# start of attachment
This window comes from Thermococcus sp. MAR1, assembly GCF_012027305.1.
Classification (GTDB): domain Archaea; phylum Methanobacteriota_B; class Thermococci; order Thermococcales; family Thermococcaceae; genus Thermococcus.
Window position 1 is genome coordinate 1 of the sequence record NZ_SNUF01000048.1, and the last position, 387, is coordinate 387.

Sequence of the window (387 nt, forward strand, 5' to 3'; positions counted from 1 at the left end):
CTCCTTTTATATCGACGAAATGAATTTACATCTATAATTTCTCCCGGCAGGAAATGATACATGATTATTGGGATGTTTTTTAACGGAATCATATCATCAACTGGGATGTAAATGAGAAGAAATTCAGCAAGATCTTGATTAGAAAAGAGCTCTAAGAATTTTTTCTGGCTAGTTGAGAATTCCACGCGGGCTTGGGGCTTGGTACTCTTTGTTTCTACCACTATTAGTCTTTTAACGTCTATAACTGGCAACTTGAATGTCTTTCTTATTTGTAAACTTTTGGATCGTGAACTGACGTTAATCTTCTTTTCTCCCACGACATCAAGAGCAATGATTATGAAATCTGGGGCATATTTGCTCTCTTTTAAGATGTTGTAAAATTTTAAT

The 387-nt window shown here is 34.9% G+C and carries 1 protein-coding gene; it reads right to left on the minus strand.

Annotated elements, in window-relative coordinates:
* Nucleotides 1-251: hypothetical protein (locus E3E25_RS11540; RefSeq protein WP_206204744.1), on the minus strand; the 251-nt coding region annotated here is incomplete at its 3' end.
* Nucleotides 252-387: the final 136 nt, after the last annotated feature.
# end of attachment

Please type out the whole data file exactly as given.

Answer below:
This window comes from Thermococcus sp. MAR1, assembly GCF_012027305.1.
Classification (GTDB): domain Archaea; phylum Methanobacteriota_B; class Thermococci; order Thermococcales; family Thermococcaceae; genus Thermococcus.
Window position 1 is genome coordinate 1 of the sequence record NZ_SNUF01000048.1, and the last position, 387, is coordinate 387.

Sequence of the window (387 nt, forward strand, 5' to 3'; positions counted from 1 at the left end):
CTCCTTTTATATCGACGAAATGAATTTACATCTATAATTTCTCCCGGCAGGAAATGATACATGATTATTGGGATGTTTTTTAACGGAATCATATCATCAACTGGGATGTAAATGAGAAGAAATTCAGCAAGATCTTGATTAGAAAAGAGCTCTAAGAATTTTTTCTGGCTAGTTGAGAATTCCACGCGGGCTTGGGGCTTGGTACTCTTTGTTTCTACCACTATTAGTCTTTTAACGTCTATAACTGGCAACTTGAATGTCTTTCTTATTTGTAAACTTTTGGATCGTGAACTGACGTTAATCTTCTTTTCTCCCACGACATCAAGAGCAATGATTATGAAATCTGGGGCATATTTGCTCTCTTTTAAGATGTTGTAAAATTTTAAT

The 387-nt window shown here is 34.9% G+C and carries 1 protein-coding gene; it reads right to left on the minus strand.

Annotated elements, in window-relative coordinates:
* Nucleotides 1-251: hypothetical protein (locus E3E25_RS11540; RefSeq protein WP_206204744.1), on the minus strand; the 251-nt coding region annotated here is incomplete at its 3' end.
* Nucleotides 252-387: the final 136 nt, after the last annotated feature.